Milenkovic, tmilenko AT nd DOT edu
Introduction: Initial protein structural comparisons were sequence-based. Since amino acids that are distant in the sequence can be
close in the 3-dimensional (3D) structure, 3D contact approaches can complement sequence approaches. Traditional 3D
contact approaches study 3D structures directly and are alignment-based. Instead, 3D structures can be modeled as protein
structure networks (PSNs). Then, network approaches can compare proteins by comparing their PSNs. These can be
alignment-based or alignment-free. We focus on the latter. Existing network alignment-free approaches have drawbacks:
1) They rely on naive measures of network topology. 2) They are not robust to PSN size. They cannot integrate 3) multiple
PSN measures or 4) PSN data with sequence data, although this could improve comparison because the different data types
capture complementary aspects of the protein structure. We address this by: 1) exploiting well-established graphlet measures
via a new network alignment-free approach, 2) introducing normalized graphlet measures to remove the bias of PSN size, 3)
allowing for integrating multiple PSN measures, and 4) using ordered graphlets to combine the complementary PSN data and
sequence (specifically, residue order) data. We compare synthetic networks and real-world PSNs more accurately and faster
than existing network (alignment-free and alignment-based), 3D contact, or sequence approaches.
Reference: Fazle E. Faisal, Khalique Newaz, Julie L. Chaney, Jun Li, Scott J. Emrich, Patricia
L. Clark, and Tijana Milenkovic (2017), GRAFENE: Graphlet-based alignment-free network
approach integrates 3D structural and sequence
(residue order) data to improve protein structural
Software: Our Unix version implementation for
performing protein structural comparison is available here.
Usage: ./psn-classify [contact-map-pdb-dir]
[domain-annotation-file] [psn-approach] [output-dir] -c [cut-off] -v
[node-threshold] -d [max-distance-threshold] -o [component-threshold] -s
[group-elements-threshold] -r [variation-threshold] -k [long-range]
[contact-map-pdb-dir] contains a set of files, where
each file stores contact map information (with respect to three
distance cut-offs: 4A, 5A, and 6A) for a protein. Protein contact maps
used in our study are available here.
[protein-annotation-file] is the file, which
contains the annotation information of each protein in [contact-map-pdb-dir].
Protein annotation files used in our study are available here.
[psn-approach] is the protein structural
comparison approach. Our software supports 17 approaches: a)
Graphlet-3-4, b) Graphlet-3-5, c) OrderedGraphlet-3, d) OrderedGraphlet-3-4,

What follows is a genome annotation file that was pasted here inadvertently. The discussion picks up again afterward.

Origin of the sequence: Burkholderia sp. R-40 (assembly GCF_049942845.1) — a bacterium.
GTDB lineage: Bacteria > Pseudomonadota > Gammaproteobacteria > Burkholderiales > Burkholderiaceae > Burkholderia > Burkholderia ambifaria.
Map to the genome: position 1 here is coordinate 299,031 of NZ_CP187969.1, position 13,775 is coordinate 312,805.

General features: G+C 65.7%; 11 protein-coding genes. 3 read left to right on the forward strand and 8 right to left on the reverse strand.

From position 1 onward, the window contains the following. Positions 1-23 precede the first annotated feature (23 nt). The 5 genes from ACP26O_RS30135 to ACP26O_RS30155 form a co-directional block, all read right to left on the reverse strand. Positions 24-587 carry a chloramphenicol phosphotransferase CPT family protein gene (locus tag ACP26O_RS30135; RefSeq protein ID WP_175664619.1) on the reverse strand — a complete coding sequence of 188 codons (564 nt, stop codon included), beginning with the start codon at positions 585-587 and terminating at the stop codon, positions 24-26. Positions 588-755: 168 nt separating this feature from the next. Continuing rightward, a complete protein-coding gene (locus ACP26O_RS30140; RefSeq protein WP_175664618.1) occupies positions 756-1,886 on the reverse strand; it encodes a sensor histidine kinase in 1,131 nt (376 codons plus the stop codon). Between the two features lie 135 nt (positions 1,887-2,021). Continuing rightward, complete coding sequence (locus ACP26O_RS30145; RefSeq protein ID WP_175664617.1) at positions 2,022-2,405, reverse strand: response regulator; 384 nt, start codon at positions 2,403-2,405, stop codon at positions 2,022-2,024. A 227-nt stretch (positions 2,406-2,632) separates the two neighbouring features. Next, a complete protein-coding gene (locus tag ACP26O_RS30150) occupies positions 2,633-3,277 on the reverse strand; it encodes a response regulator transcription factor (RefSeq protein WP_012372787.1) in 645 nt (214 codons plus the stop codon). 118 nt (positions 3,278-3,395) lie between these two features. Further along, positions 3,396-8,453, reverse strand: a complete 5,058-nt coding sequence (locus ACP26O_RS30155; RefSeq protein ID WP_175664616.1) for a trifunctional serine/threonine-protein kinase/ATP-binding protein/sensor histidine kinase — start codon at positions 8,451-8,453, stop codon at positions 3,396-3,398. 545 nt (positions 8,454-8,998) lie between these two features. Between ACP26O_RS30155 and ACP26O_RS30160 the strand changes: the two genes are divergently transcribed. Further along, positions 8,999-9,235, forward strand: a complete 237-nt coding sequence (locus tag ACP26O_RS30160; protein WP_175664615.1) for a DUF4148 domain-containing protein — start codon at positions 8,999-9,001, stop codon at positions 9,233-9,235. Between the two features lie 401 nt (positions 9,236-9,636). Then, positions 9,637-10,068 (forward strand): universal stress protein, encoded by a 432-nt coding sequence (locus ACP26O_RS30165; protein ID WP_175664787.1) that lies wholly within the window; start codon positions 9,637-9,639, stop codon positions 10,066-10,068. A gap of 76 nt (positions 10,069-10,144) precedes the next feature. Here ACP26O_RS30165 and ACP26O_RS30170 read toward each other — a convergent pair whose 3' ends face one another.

NormGraphlet-3-4, f) NormGraphlet-3-5, g) NormOrderedGraphlet-3, h) NormOrderedGraphlet-3-4,
Average-degree, j) Average-distance, k) Maximum-distance, l)
Average-closeness-centrality, m) Average-clustering-coefficient, n)
Intra-hub-connectivity, o) Assortativity, p) Existing-all, and q) Sequence.
[output-dir] is the directory that contains the
output of the comparison.
[cut-off] is the distance cut-off. The software uses
a distance cut-off 4A by default. Other options for the cut-off are 5A and 6A.
[node-threshold] is the least number of nodes in a
PSN to be considered for comparison. The software uses a threshold
0 by default. Our suggested value for this parameter is 101.
[max-distance-threshold] is the least maximum
distance in a PSN to be considered for comparison. The software
uses a threshold 0 by default. Our suggested value for this parameter
[component-threshold] is the maximum number of
components in a PSN to be considered for comparison. The software
allows unlimited number of components in a PSN by default. Our
suggested value for this parameter is 1.
[group-elements-threshold] is the minimum number of
PSNs that belong to a class (or group) according to the
[protein-annotation-file]. Our suggested value for this parameter is
[variation-threshold] is the least possible
variation in the input data as captured by the first r
principal components resulted from principal component analysis. Our
suggested value for this parameter is 0.90.
[long-range] is the "long-range(K)" constraint to be
applied while counting ordered graphlets. The software uses a default
value of 1 for this parameter.
Example: Given contact maps of proteins in the
directory "ContactAllPDB" and domain annotations in the file "cath-primary.txt",
protein structural comparison can be computed by the PSN-approach
"NormOrderedGraphlet-3-4" with the following command.
./psn-classify ContactAllPDB cath-primary.txt
NormOrderedGraphlet-3-4 output-dir -c 4A -v 101 -d 6 -o 1 -s 30 -r 0.90 -k 2
The command will perform protein structural comparison
using NormOrderedGraphlet-3-4 on the PSNs that are annotated by CATH primary
classes. The command ensures that PSNs having at least 101 nodes, at least
six maximum distance, and at most one component are considered for
comparison. The command also ensures that a CATH primary class is
considered only if there are at least 30 PSNs within the class (or group).
Additionally, the command ensures that we only count the graphlets in which
every pair of interacting nodes (amino acids) are at least 2 distance apart in the
protein sequence. The comparison will be done by performing principal component analysis
and by selecting first r of the resultant principal components that
account for at least 90% variation in the input data.
The output file
output-dir/pr-roc-normorderedgraphlet-3-4.txt contains comparison
outcomes according to precision, recall, area under precision recall (AUPR),
and are under receiver operator characteristic curve (AUROC).